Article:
Insight: Best of both worlds

The home office genie is out of the bottle and we must adapt, writes DeeDee Doke

When it comes to locating the future workforce, the ultimate solution is likely to be neither black nor white – but perhaps a striking grey.

Working from home, or WFH, has proved in many cases to be a successful arrangement since the Covid-19 pandemic hit, and a number of banks, for instance, have announced they do not intend to bring their workforces back to the office until 2021 – and probably not all employees even then.

On the other hand, the prime minister is urging employees to return to their offices, to shore up the economies of their business neighbourhoods.

To use a now-clichéd phrase, ‘the new normal’ may well be represented in the workplace by a hybrid of the two options, with different variations.

For example, according to a company statement from workplace design and space planning specialists Steelcase: “The businesses that can support a new hybrid way of working will reap the benefits of an engaged and dynamic workforce, continuing to foster collaboration and innovation.”

Insurance giant Zurich UK found in a ‘lockdown learnings’ survey across its 4,500-strong workforce that many staff want what they consider to be the best of both worlds. The study revealed that two out of three employees – 59% – want to work from home for more than half the week. “When we move back to the pre-Covid world of the office… a third only want to come into the office one day a week”, according to a Zurich company statement.

David Storey, a partner in EY’s EMEIA Workforce Advisory Practice, predicted to Recruiter that organisations generally are going “to take a big leap forward in terms of the kinds of work models that are going to be introduced”.

However, Storey went on to say he believes there has been so much focus on the locations of where people work that other aspects are being left out of the conversation, such as scheduling. He pointed out that work responsibilities could ultimately be allocated differently because of the preferred work schedule of a particular employee.

Another consideration, Storey said, is data. “Data is going to be important. And I think companies are going to have to tread quite carefully to… collect data on a personalised level for the right reasons.

“It’s not simply a ‘big brother’, checking up on [people],” he said. “Productivity needs to be taken into account.”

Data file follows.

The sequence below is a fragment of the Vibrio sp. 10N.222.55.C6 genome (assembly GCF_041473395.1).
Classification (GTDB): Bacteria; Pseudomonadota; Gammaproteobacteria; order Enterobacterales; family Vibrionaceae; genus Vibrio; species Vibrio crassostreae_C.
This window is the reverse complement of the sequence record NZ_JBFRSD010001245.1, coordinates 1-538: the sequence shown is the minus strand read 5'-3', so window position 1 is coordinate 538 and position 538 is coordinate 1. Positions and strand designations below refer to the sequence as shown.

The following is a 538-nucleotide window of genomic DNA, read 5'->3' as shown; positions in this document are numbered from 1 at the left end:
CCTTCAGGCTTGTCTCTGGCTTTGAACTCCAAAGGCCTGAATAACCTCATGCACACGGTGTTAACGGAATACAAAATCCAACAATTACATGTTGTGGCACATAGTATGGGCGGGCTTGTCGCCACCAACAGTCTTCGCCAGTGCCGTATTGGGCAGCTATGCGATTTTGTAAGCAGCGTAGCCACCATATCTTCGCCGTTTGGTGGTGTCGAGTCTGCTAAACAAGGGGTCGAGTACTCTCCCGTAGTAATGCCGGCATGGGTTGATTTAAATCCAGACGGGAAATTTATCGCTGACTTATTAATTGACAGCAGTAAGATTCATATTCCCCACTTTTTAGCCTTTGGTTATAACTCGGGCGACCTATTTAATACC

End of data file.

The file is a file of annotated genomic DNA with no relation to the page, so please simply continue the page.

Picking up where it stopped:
Also, office space will be an issue. If the office is going to be used for collaboration, engagement, learning and innovation, Storey said: “Rather than highly active or highly intensive work, how do I make sure that everyone can use the space and will not be limited?”

He suggested: “Data will be collected on how full the office is and on me as a remote worker in terms of my habits – well, that might allow a system to get smarter over time and make recommendations to me.”

For instance, such a system may be able to give workers advance notice of when there may be space available or when other colleagues might be present for collaboration.

“That’s one example of how data could seamlessly optimise individual experience of how to best leverage the office, as well as the organisational experience of optimising limited resources,” Storey pointed out.

“Collaboration,” he said, “is absolutely essential” for a hybrid model or variant to work properly. “And, if you knew what you were looking for, you could look at levels of collaboration between teams as a metric and intervene if necessary to make sure there are right levels of interaction,” he added.

In weighing up the options for enabling a new model operation, Storey urged businesses owner to have “a good starting point for any new form of hybrid work. It’s got to be something that will be right for you as a business and your customers, and not just something that applies to the preferences of employees.”

And inclusion must not be forgotten – in this case specifically “those who are working remotely when others are working at the office”, Storey said.

Another thorny issue is the question of whether today’s managers are equipped to work with a workforce on all these different levels at one time.

“We do need to think about how we support and develop the right kinds of attributes, and also about the evolution of management, and systems and data to allow managers to become more competitive,” Storey said.

The door to widespread remote and flexible working has been opened, and it is unlikely to shut again soon.

“It's likely that businesses and teams will probably take a few wrong turns before they excise all of the bugs out of an individualised system that works for that group of people at that time.”

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